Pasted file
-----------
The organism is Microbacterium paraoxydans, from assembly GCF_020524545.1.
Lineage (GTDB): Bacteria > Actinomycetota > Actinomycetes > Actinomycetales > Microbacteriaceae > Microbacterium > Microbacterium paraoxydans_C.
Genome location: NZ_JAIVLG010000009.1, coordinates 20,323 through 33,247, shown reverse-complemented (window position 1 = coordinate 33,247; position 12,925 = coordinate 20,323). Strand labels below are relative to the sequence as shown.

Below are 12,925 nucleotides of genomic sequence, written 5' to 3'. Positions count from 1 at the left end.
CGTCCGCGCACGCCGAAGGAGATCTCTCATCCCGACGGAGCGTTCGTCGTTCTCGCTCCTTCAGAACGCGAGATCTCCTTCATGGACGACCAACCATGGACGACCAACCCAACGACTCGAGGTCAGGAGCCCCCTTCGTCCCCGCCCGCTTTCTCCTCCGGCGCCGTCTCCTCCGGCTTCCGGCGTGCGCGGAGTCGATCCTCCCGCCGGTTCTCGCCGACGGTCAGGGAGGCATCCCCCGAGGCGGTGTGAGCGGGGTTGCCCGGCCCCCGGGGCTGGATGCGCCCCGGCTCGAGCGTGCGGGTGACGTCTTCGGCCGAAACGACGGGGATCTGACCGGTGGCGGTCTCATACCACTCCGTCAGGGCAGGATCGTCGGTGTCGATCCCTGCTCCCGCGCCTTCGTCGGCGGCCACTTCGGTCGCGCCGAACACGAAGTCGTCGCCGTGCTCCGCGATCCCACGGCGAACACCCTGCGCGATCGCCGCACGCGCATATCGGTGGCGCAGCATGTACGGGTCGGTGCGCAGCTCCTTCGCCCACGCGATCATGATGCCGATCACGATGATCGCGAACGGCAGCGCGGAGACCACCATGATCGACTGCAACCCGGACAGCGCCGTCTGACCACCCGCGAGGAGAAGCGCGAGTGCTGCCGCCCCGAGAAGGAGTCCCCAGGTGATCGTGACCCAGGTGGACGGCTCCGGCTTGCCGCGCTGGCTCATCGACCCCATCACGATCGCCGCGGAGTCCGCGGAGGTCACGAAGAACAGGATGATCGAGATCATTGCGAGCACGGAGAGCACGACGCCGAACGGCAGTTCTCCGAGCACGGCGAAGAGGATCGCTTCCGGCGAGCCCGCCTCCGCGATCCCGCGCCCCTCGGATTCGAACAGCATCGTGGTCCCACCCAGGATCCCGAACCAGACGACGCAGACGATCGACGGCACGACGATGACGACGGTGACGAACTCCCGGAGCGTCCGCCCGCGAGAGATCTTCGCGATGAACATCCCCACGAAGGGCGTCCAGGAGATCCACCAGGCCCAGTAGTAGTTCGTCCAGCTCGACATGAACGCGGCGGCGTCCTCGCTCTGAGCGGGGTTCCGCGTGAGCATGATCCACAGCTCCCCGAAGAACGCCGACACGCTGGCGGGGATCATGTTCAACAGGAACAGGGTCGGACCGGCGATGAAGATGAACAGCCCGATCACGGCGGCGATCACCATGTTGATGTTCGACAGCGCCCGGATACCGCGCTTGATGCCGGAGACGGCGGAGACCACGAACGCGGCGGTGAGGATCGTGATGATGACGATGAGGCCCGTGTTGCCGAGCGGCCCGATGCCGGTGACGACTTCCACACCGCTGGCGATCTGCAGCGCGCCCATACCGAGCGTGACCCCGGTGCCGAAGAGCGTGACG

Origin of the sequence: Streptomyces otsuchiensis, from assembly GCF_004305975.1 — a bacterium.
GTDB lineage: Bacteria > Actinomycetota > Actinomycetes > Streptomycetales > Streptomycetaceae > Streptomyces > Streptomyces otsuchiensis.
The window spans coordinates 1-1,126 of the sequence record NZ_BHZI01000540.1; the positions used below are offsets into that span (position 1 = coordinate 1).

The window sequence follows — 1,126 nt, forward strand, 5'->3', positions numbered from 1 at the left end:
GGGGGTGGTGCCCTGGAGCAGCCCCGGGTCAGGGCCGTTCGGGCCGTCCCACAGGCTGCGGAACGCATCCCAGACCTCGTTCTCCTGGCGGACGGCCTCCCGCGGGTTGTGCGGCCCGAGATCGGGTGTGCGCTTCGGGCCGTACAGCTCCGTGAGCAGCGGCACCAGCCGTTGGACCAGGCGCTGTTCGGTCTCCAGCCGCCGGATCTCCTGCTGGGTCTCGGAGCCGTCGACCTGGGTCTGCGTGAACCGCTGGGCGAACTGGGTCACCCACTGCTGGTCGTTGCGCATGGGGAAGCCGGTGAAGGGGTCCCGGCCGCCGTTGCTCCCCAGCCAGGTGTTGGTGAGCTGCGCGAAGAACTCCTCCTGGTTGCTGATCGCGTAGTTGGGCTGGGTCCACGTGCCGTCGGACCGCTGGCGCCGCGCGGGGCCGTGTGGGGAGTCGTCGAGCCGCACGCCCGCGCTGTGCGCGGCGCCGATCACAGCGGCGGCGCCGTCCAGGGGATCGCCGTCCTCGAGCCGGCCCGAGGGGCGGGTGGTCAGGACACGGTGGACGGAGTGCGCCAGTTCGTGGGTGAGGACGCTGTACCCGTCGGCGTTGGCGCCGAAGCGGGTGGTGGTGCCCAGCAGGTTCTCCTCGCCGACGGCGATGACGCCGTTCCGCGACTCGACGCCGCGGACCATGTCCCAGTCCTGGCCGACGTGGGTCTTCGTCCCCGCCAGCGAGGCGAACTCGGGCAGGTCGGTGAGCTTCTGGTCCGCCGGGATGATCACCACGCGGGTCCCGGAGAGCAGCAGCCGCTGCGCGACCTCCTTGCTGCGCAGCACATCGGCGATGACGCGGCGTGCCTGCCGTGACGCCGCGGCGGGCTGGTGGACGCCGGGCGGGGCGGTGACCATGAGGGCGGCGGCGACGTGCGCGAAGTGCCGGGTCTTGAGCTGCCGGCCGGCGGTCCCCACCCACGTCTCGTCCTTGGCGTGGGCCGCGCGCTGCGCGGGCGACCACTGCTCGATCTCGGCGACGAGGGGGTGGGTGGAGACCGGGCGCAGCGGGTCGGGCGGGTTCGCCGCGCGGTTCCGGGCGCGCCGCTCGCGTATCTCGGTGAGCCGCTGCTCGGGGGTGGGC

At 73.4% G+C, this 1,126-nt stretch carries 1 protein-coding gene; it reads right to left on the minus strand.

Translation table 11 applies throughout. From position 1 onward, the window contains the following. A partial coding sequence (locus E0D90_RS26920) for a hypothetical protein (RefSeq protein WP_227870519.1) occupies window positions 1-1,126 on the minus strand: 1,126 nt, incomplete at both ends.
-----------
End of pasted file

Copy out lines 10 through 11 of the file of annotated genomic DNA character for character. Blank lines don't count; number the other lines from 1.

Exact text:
GGGGGTGGTGCCCTGGAGCAGCCCCGGGTCAGGGCCGTTCGGGCCGTCCCACAGGCTGCGGAACGCATCCCAGACCTCGTTCTCCTGGCGGACGGCCTCCCGCGGGTTGTGCGGCCCGAGATCGGGTGTGCGCTTCGGGCCGTACAGCTCCGTGAGCAGCGGCACCAGCCGTTGGACCAGGCGCTGTTCGGTCTCCAGCCGCCGGATCTCCTGCTGGGTCTCGGAGCCGTCGACCTGGGTCTGCGTGAACCGCTGGGCGAACTGGGTCACCCACTGCTGGTCGTTGCGCATGGGGAAGCCGGTGAAGGGGTCCCGGCCGCCGTTGCTCCCCAGCCAGGTGTTGGTGAGCTGCGCGAAGAACTCCTCCTGGTTGCTGATCGCGTAGTTGGGCTGGGTCCACGTGCCGTCGGACCGCTGGCGCCGCGCGGGGCCGTGTGGGGAGTCGTCGAGCCGCACGCCCGCGCTGTGCGCGGCGCCGATCACAGCGGCGGCGCCGTCCAGGGGATCGCCGTCCTCGAGCCGGCCCGAGGGGCGGGTGGTCAGGACACGGTGGACGGAGTGCGCCAGTTCGTGGGTGAGGACGCTGTACCCGTCGGCGTTGGCGCCGAAGCGGGTGGTGGTGCCCAGCAGGTTCTCCTCGCCGACGGCGATGACGCCGTTCCGCGACTCGACGCCGCGGACCATGTCCCAGTCCTGGCCGACGTGGGTCTTCGTCCCCGCCAGCGAGGCGAACTCGGGCAGGTCGGTGAGCTTCTGGTCCGCCGGGATGATCACCACGCGGGTCCCGGAGAGCAGCAGCCGCTGCGCGACCTCCTTGCTGCGCAGCACATCGGCGATGACGCGGCGTGCCTGCCGTGACGCCGCGGCGGGCTGGTGGACGCCGGGCGGGGCGGTGACCATGAGGGCGGCGGCGACGTGCGCGAAGTGCCGGGTCTTGAGCTGCCGGCCGGCGGTCCCCACCCACGTCTCGTCCTTGGCGTGGGCCGCGCGCTGCGCGGGCGACCACTGCTCGATCTCGGCGACGAGGGGGTGGGTGGAGACCGGGCGCAGCGGGTCGGGCGGGTTCGCCGCGCGGTTCCGGGCGCGCCGCTCGCGTATCTCGGTGAGCCGCTGCTCGGGGGTGGGC

At 73.4% G+C, this 1,126-nt stretch carries 1 protein-coding gene; it reads right to left on the minus strand.